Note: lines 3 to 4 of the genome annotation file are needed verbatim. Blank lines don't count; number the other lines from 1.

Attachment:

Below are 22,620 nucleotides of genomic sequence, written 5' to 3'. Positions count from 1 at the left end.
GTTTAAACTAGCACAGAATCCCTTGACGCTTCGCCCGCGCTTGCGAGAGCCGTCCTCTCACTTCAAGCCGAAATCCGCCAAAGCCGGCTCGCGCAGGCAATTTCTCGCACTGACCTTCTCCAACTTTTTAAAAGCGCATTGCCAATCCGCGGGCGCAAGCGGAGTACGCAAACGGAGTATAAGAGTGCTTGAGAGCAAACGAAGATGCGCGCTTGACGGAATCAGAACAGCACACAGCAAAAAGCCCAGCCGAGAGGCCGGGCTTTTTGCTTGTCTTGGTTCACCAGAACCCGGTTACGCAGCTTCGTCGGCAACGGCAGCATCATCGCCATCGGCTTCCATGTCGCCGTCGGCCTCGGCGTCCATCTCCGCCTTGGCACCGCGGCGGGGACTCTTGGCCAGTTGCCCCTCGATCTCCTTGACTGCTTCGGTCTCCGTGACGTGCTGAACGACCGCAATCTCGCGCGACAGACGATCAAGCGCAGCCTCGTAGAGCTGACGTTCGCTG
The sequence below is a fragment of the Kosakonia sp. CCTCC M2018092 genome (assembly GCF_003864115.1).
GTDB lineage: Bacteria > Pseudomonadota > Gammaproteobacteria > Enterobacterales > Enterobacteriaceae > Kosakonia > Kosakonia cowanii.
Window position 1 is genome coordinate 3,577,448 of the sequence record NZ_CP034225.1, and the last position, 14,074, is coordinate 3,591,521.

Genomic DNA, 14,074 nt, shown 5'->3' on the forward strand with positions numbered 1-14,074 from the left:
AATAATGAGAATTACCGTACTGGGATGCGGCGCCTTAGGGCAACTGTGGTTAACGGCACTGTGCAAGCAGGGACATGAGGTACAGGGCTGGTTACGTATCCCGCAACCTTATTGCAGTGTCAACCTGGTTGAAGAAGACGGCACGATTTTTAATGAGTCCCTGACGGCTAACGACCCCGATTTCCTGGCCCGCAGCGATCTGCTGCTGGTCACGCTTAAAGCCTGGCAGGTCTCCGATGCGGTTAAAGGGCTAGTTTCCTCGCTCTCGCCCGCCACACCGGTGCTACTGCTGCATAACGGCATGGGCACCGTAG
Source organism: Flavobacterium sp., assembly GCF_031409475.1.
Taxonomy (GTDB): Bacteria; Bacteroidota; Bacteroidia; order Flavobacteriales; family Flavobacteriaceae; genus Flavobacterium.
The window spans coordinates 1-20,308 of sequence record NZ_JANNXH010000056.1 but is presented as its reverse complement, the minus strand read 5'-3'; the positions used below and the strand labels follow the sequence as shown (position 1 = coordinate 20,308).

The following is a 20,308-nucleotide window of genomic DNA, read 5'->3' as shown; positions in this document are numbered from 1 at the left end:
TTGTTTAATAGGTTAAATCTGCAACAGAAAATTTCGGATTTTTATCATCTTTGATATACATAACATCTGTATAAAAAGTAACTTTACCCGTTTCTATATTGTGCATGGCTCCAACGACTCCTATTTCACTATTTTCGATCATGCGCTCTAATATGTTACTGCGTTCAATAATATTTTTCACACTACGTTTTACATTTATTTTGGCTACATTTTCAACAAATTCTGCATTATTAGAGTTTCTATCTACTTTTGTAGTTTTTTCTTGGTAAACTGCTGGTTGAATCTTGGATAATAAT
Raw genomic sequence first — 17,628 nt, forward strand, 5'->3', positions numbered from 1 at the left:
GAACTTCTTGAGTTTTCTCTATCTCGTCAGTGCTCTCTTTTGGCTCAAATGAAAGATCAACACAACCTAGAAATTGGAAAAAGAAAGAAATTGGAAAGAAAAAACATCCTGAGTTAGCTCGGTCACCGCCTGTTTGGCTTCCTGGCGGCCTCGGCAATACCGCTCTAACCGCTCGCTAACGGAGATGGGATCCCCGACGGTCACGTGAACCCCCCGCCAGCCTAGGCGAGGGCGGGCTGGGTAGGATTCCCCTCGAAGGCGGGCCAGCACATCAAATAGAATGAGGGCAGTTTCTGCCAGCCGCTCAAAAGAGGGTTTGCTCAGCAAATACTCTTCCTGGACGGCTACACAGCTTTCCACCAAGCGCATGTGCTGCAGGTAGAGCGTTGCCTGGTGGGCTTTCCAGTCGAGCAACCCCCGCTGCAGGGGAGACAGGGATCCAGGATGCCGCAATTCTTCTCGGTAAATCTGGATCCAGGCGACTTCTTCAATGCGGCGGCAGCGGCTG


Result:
The sequence below is a fragment of the Kosakonia sp. CCTCC M2018092 genome (assembly GCF_003864115.1).
GTDB lineage: Bacteria > Pseudomonadota > Gammaproteobacteria > Enterobacterales > Enterobacteriaceae > Kosakonia > Kosakonia cowanii.